Scientists Build Arsenal to Destroy PFAS ‘Forever Chemicals’

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Topline

Northwestern University researchers described a potential way to destroy so-called synthetic “eternal chemicals” known as PFAS in a paper published Thursday in the journal Sciencethe latest work to develop ways to break down ubiquitous chemicals that have been shown to be harmful to human health.

Highlights

Researchers have found that a type of PFAS (per- and polyfluoroalkyl substances) called PFCAs (perfluoroalkyl carboxylic acids) can be broken down by heating them with solvents at relatively low temperatures of 80 to 120 degrees centigrade when combined with sodium hydroxide – an inexpensive chemical commonly found in soap.

The promising study comes three months after researchers at the University of California, Riverside published a study in Environmental science and technology find iodide treatment used in combination with ultraviolet light and sulfite can destroy up to 90% of harmful carbon-fluorine atoms in PFAS within hours, while Battelle researchers have developed technology to oxidation of water called “PFAS destroyerto destroy chemicals “without creating harmful by-products.”

PFAS, which are common Ingredients in Teflon and other non-stick and waterproof materials, as well as fire-fighting foam, have become a growing concern in recent years after researchers found alarming levels in air, animals and drinking water – l ‘Environmental Protection Agency has Posted drinking water advisories for two common types of PFAS: PFOA and PFOS.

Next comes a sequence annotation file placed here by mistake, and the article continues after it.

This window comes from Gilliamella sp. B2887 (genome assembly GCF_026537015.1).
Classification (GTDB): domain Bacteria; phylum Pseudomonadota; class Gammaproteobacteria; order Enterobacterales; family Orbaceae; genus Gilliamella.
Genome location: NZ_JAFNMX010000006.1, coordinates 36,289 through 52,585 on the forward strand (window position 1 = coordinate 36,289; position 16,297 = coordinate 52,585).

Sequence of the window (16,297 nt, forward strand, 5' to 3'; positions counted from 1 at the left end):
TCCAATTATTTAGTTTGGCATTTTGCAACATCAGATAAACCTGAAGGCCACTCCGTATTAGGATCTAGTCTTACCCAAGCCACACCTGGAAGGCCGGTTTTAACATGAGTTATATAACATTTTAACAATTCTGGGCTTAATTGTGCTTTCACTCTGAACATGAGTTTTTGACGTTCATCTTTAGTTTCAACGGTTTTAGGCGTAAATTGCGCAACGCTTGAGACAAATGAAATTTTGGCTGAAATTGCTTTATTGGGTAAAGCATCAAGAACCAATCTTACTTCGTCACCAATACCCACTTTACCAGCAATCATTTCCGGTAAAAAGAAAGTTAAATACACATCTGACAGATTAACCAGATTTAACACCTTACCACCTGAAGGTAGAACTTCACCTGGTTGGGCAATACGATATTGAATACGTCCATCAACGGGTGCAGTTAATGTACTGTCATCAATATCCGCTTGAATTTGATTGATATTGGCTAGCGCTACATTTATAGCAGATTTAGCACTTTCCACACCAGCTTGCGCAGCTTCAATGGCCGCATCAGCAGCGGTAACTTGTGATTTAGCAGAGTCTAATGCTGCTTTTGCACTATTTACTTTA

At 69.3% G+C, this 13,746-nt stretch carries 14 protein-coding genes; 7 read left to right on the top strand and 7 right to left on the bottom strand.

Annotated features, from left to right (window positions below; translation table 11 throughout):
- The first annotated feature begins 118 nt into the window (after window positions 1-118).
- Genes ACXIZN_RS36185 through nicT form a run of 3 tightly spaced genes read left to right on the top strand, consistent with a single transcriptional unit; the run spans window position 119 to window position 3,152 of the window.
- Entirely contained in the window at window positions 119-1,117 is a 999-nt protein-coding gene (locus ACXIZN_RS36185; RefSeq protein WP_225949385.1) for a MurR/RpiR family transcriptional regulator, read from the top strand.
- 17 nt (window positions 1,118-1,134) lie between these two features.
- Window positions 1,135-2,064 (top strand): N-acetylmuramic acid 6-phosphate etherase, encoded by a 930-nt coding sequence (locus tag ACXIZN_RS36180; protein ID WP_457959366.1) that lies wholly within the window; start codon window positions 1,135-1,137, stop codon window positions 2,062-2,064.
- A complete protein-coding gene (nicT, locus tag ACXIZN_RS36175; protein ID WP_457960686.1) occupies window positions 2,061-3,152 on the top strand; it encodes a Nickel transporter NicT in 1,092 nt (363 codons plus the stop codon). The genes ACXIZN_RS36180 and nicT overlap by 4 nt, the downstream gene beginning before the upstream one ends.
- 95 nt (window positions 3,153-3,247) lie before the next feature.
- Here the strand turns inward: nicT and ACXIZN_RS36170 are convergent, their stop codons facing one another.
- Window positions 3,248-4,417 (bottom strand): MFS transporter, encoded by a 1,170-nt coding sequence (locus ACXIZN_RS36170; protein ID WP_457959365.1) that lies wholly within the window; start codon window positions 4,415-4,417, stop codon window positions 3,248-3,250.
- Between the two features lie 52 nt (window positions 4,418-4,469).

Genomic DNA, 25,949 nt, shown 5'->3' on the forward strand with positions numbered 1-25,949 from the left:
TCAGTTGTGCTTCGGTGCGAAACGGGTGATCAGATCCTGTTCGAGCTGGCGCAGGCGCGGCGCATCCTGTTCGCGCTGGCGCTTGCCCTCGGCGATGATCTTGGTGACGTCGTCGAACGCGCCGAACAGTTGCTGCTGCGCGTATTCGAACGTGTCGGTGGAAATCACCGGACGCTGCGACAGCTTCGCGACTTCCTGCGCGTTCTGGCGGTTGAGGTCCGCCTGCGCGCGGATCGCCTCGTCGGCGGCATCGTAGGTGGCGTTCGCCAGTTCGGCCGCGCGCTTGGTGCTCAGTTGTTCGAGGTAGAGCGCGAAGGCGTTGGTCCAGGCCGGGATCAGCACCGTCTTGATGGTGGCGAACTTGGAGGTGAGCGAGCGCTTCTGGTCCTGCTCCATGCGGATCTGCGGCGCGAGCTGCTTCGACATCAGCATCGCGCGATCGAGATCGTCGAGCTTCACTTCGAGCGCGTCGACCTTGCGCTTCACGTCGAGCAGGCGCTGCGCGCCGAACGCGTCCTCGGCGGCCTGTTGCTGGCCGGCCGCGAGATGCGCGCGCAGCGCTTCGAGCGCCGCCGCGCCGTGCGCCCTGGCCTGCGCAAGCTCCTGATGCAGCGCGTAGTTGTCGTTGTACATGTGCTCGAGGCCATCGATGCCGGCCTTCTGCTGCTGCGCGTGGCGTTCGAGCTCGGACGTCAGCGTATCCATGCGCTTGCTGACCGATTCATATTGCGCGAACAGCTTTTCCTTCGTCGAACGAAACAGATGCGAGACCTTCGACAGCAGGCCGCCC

The chemicals have been linked to increased cholesterol levels, increased risk of kidney cancer and testicular cancer, increased risk of high blood pressure in pregnant women and low birth weight, according the Toxic Substances Agency and the Disease Registry.

The North West scientists say their technique deviates from the harsher methods used to break down chemicals, such as incineration and plasma-based oxidation.

The researchers also found that the degradation process used in the study can also be used for other types of PFAS and process the chemicals to lower concentrations than the levels used in the study.

Key Context

PFAS are called “eternal chemicals” because their strong carbon-fluorine bonds allow them to persist without degrading in the environment. They have been found in high concentrations near dumpswhere they are dumped, as well as airports, where firefighting foam is used in training exercises and around manufacturing plants. The chemicals were invented in the 1930s and largely phased out of manufacturing by the mid-2000s. In June, the EPA announced new standards for PFAS, as well as a new chemical called GenX, in drinking water and announced a billion dollar grant program for states to address PFAS contamination in drinking water.

Large number

0.02 parts per trillion. This is the acceptable amount of PFOS (perfluorooctane sulfonic acid) in drinking water, according to the EPA guidelines released in June. For PFOA (perfluorooctanoic acid), that’s 0.004 parts per trillion, well below the EPA’s previous guideline of 70 parts per trillion, set in 2016.

Further reading

Battelle’s PFAS annihilator scores victory over ‘Forever Chemicals’ (Forbes)“Eternal chemicals” remain in the air and water permanently. But scientists have found a new way to destroy them. (NBC News)

‘Forever Chemicals’ In Your Drinking Water Is Worse Than We Thought (Forbes)

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